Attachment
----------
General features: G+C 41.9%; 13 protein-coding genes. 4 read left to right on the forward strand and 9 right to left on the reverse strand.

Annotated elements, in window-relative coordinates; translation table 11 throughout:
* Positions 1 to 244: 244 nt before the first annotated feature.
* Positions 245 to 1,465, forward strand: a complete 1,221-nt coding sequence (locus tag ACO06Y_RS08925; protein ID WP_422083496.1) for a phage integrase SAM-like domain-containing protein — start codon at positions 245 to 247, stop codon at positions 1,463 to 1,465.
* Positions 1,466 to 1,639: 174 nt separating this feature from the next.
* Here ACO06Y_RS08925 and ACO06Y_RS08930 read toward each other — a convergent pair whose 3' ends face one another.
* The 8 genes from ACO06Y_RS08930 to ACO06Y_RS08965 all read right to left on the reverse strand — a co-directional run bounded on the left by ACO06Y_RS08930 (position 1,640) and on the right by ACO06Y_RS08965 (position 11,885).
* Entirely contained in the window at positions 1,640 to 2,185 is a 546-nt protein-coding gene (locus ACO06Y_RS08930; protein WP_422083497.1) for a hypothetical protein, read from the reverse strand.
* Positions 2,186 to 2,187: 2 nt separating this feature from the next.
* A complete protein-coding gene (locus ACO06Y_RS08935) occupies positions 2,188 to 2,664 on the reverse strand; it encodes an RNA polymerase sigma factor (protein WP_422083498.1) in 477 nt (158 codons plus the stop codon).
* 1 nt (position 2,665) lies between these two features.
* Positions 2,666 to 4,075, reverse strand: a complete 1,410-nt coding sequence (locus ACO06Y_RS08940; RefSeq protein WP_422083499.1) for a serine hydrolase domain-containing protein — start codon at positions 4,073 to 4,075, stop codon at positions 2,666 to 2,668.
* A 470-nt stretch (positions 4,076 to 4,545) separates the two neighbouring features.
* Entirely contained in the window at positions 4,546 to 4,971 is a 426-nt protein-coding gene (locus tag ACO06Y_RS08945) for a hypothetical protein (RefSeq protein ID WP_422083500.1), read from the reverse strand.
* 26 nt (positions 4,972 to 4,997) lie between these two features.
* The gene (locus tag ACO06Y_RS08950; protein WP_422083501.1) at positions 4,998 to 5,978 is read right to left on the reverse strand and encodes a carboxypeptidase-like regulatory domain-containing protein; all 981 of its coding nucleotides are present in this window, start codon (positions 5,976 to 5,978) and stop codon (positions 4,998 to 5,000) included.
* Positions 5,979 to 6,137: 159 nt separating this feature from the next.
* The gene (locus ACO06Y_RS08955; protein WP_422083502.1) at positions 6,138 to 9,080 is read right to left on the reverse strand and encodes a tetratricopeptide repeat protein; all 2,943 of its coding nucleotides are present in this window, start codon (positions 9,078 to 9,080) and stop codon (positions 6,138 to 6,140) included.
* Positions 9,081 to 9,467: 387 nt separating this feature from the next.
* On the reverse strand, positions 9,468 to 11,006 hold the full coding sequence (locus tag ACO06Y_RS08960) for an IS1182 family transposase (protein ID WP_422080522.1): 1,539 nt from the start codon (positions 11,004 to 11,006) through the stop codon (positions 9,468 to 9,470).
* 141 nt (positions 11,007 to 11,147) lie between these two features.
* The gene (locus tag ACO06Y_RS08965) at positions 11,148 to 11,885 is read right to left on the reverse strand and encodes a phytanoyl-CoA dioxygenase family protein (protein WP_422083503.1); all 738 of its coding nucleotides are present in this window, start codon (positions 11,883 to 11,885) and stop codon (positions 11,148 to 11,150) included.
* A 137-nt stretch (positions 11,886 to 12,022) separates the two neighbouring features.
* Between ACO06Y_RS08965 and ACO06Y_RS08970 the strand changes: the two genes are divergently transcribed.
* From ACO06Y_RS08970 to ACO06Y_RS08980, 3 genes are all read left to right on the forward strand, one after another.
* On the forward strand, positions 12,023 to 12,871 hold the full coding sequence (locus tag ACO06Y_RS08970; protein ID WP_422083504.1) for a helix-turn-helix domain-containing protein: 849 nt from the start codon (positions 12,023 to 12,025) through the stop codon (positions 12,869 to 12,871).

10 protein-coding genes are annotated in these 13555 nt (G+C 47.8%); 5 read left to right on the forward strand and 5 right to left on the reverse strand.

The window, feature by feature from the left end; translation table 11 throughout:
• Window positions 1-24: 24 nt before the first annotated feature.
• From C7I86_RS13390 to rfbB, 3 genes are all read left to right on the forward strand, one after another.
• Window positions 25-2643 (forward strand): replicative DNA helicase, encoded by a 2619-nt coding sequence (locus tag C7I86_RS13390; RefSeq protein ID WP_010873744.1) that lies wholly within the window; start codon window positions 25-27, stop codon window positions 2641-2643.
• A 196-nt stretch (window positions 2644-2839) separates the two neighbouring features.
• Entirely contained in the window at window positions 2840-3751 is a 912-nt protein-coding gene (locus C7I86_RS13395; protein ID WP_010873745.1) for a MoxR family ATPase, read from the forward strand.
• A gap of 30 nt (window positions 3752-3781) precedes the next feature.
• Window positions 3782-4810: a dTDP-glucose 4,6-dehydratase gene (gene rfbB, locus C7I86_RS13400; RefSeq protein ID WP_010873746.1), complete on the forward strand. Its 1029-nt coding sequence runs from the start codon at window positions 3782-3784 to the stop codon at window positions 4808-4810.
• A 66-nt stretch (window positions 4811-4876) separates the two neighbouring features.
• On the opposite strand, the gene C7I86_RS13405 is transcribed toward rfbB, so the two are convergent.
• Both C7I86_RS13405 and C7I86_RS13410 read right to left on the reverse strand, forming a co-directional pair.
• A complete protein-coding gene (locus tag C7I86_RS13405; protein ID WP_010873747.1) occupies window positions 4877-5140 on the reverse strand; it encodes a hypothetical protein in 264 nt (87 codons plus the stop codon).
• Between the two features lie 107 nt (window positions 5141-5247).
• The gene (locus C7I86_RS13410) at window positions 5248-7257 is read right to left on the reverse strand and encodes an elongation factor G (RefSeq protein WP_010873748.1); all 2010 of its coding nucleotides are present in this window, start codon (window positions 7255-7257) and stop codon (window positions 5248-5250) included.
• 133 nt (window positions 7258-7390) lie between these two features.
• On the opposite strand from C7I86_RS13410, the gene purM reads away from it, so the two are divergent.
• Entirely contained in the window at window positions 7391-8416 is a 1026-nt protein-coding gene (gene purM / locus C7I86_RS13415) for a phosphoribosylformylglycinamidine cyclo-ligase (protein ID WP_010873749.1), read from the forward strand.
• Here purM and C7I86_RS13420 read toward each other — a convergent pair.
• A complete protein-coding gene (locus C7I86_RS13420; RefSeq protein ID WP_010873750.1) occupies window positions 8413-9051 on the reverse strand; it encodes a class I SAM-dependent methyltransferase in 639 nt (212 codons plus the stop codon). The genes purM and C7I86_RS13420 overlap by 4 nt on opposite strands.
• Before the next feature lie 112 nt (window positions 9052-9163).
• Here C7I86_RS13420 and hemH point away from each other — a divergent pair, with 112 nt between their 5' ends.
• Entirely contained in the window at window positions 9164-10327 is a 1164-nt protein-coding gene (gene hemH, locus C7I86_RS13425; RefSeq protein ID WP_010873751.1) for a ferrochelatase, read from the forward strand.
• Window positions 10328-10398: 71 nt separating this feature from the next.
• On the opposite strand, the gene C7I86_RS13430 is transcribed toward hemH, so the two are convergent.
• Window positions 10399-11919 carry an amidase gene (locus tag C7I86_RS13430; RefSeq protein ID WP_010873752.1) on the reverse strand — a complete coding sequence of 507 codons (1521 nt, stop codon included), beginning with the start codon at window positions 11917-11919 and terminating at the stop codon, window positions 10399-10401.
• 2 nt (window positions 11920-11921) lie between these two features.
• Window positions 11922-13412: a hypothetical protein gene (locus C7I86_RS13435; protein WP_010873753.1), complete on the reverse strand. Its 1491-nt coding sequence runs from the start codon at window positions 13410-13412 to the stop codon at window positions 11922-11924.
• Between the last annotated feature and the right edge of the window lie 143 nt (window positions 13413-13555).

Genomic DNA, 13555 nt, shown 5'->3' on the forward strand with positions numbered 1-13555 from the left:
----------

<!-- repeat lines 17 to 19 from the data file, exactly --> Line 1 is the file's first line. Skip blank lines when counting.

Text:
* Positions 5,979 to 6,137: 159 nt separating this feature from the next.
* The gene (locus ACO06Y_RS08955; protein WP_422083502.1) at positions 6,138 to 9,080 is read right to left on the reverse strand and encodes a tetratricopeptide repeat protein; all 2,943 of its coding nucleotides are present in this window, start codon (positions 9,078 to 9,080) and stop codon (positions 6,138 to 6,140) included.
* Positions 9,081 to 9,467: 387 nt separating this feature from the next.